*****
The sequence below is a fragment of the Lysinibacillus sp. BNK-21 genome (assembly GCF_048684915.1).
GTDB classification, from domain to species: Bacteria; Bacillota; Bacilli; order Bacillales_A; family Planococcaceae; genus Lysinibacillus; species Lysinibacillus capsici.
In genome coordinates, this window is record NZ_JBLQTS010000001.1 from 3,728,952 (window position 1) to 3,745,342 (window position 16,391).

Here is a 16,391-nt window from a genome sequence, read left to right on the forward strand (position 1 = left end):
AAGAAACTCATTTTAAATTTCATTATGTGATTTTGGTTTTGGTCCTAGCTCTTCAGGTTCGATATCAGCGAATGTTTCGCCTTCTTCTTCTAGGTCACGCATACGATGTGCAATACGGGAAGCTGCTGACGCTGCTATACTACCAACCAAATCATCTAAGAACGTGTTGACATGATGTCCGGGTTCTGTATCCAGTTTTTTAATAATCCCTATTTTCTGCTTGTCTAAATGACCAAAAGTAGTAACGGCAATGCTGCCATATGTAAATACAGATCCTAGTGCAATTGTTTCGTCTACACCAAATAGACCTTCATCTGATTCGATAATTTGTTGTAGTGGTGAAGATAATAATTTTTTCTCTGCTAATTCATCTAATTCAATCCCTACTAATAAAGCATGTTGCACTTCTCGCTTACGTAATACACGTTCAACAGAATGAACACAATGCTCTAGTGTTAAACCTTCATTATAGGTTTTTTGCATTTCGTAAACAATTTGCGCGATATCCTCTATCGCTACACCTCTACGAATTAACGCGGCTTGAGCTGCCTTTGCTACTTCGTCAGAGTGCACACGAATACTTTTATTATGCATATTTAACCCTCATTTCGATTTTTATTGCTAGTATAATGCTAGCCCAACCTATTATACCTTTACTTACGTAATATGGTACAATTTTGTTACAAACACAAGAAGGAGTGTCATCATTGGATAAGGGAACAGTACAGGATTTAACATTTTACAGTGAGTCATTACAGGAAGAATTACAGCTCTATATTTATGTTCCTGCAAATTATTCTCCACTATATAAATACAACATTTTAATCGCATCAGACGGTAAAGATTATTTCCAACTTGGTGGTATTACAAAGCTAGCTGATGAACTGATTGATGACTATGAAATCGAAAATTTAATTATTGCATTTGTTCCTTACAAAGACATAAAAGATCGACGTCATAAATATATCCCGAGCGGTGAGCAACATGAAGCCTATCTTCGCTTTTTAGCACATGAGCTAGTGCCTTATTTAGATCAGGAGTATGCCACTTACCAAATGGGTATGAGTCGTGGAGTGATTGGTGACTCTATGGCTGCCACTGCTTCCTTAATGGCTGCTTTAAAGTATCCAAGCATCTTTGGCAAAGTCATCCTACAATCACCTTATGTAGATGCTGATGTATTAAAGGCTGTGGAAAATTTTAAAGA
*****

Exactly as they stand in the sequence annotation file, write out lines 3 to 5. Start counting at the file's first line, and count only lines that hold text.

In genome coordinates, this window is record NZ_JBLQTS010000001.1 from 3,728,952 (window position 1) to 3,745,342 (window position 16,391).

Here is a 16,391-nt window from a genome sequence, read left to right on the forward strand (position 1 = left end):
AAGAAACTCATTTTAAATTTCATTATGTGATTTTGGTTTTGGTCCTAGCTCTTCAGGTTCGATATCAGCGAATGTTTCGCCTTCTTCTTCTAGGTCACGCATACGATGTGCAATACGGGAAGCTGCTGACGCTGCTATACTACCAACCAAATCATCTAAGAACGTGTTGACATGATGTCCGGGTTCTGTATCCAGTTTTTTAATAATCCCTATTTTCTGCTTGTCTAAATGACCAAAAGTAGTAACGGCAATGCTGCCATATGTAAATACAGATCCTAGTGCAATTGTTTCGTCTACACCAAATAGACCTTCATCTGATTCGATAATTTGTTGTAGTGGTGAAGATAATAATTTTTTCTCTGCTAATTCATCTAATTCAATCCCTACTAATAAAGCATGTTGCACTTCTCGCTTACGTAATACACGTTCAACAGAATGAACACAATGCTCTAGTGTTAAACCTTCATTATAGGTTTTTTGCATTTCGTAAACAATTTGCGCGATATCCTCTATCGCTACACCTCTACGAATTAACGCGGCTTGAGCTGCCTTTGCTACTTCGTCAGAGTGCACACGAATACTTTTATTATGCATATTTAACCCTCATTTCGATTTTTATTGCTAGTATAATGCTAGCCCAACCTATTATACCTTTACTTACGTAATATGGTACAATTTTGTTACAAACACAAGAAGGAGTGTCATCATTGGATAAGGGAACAGTACAGGATTTAACATTTTACAGTGAGTCATTACAGGAAGAATTACAGCTCTATATTTATGTTCCTGCAAATTATTCTCCACTATATAAATACAACATTTTAATCGCATCAGACGGTAAAGATTATTTCCAACTTGGTGGTATTACAAAGCTAGCTGATGAACTGATTGATGACTATGAAATCGAAAATTTAATTATTGCATTTGTTCCTTACAAAGACATAAAAGATCGACGTCATAAATATATCCCGAGCGGTGAGCAACATGAAGCCTATCTTCGCTTTTTAGCACATGAGCTAGTGCCTTATTTAGATCAGGAGTATGCCACTTACCAAATGGGTATGAGTCGTGGAGTGATTGGTGACTCTATGGCTGCCACTGCTTCCTTAATGGCTGCTTTAAAGTATCCAAGCATCTTTGGCAAAGTCATCCTACAATCACCTTATGTAGATGCTGATGTATTAAAGGCTGTGGAAAATTTTAAAGA